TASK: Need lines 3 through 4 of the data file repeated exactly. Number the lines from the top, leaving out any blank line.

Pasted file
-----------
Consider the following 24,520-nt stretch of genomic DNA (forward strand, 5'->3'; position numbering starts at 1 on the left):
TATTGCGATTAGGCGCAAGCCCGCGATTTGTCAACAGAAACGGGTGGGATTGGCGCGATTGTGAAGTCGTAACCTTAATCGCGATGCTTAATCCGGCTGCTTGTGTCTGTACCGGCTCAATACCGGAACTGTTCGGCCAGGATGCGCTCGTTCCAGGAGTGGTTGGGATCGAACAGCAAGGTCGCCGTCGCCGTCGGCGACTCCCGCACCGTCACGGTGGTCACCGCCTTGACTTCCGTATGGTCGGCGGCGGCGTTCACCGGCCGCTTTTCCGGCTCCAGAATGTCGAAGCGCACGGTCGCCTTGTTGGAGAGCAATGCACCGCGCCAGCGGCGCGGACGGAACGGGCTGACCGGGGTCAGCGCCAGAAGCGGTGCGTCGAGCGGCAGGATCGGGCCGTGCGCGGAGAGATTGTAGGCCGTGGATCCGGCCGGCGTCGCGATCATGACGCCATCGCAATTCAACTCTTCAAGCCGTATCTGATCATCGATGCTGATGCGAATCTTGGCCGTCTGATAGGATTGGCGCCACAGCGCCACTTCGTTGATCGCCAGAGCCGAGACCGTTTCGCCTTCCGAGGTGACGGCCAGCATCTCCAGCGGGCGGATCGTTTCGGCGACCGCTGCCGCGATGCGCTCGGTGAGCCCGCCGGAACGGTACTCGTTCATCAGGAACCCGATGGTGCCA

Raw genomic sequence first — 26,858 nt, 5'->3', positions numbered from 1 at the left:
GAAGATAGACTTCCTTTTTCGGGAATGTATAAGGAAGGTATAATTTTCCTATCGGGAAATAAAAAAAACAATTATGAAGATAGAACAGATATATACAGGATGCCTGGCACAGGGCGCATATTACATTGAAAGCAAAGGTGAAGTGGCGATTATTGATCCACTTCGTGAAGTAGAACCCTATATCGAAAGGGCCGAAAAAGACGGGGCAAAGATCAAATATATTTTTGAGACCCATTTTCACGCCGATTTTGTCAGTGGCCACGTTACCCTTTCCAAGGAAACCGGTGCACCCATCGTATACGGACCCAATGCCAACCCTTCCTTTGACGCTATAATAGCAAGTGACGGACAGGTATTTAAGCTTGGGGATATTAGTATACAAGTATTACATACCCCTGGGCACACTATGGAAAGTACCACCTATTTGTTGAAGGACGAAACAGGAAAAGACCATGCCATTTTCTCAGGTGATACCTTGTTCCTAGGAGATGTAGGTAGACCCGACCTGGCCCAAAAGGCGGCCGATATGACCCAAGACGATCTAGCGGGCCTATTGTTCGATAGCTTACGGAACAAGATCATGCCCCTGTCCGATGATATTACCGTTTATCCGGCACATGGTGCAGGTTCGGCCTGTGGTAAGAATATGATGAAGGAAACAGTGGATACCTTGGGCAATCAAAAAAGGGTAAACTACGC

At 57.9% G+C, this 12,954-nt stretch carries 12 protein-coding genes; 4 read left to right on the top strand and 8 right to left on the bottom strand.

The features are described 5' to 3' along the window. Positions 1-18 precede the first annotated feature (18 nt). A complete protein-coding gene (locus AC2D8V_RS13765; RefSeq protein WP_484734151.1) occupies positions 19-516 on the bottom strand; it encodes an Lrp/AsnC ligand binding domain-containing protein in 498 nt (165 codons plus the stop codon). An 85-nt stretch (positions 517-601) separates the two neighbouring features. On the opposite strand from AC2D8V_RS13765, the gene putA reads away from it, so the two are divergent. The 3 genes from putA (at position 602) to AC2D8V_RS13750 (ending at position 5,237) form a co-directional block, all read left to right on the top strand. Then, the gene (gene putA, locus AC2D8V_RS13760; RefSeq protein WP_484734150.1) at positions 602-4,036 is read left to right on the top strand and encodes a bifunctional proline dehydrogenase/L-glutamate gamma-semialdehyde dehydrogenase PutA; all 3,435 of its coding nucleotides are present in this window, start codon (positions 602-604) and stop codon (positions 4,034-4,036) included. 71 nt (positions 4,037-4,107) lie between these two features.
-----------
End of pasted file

Raw genomic sequence first — 26,858 nt, 5'->3', positions numbered from 1 at the left:
GAAGATAGACTTCCTTTTTCGGGAATGTATAAGGAAGGTATAATTTTCCTATCGGGAAATAAAAAAAACAATTATGAAGATAGAACAGATATATACAGGATGCCTGGCACAGGGCGCATATTACATTGAAAGCAAAGGTGAAGTGGCGATTATTGATCCACTTCGTGAAGTAGAACCCTATATCGAAAGGGCCGAAAAAGACGGGGCAAAGATCAAATATATTTTTGAGACCCATTTTCACGCCGATTTTGTCAGTGGCCACGTTACCCTTTCCAAGGAAACCGGTGCACCCATCGTATACGGACCCAATGCCAACCCTTCCTTTGACGCTATAATAGCAAGTGACGGACAGGTATTTAAGCTTGGGGATATTAGTATACAAGTATTACATACCCCTGGGCACACTATGGAAAGTACCACCTATTTGTTGAAGGACGAAACAGGAAAAGACCATGCCATTTTCTCAGGTGATACCTTGTTCCTAGGAGATGTAGGTAGACCCGACCTGGCCCAAAAGGCGGCCGATATGACCCAAGACGATCTAGCGGGCCTATTGTTCGATAGCTTACGGAACAAGATCATGCCCCTGTCCGATGATATTACCGTTTATCCGGCACATGGTGCAGGTTCGGCCTGTGGTAAGAATATGATGAAGGAAACAGTGGATACCTTGGGCAATCAAAAAAGGGTAAACTACGC